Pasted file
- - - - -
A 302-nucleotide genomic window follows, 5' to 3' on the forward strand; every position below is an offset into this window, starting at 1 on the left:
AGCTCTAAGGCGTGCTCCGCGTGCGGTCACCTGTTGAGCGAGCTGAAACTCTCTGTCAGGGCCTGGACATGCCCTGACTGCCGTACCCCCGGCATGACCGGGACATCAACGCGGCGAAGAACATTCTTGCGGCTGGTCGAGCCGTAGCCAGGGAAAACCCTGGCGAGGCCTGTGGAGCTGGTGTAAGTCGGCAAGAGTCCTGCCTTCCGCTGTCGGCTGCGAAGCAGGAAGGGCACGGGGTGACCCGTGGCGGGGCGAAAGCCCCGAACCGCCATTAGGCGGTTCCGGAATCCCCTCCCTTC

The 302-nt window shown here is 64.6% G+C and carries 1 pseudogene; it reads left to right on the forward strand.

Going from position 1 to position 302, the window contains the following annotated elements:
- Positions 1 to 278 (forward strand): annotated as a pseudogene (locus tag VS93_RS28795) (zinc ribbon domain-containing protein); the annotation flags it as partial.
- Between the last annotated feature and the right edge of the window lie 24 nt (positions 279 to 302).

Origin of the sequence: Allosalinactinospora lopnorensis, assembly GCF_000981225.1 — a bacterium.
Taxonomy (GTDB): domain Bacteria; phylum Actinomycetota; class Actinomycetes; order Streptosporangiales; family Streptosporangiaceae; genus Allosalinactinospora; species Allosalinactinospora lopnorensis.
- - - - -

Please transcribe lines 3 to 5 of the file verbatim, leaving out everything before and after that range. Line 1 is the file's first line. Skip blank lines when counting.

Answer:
The 302-nt window shown here is 64.6% G+C and carries 1 pseudogene; it reads left to right on the forward strand.

Going from position 1 to position 302, the window contains the following annotated elements:
- Positions 1 to 278 (forward strand): annotated as a pseudogene (locus tag VS93_RS28795) (zinc ribbon domain-containing protein); the annotation flags it as partial.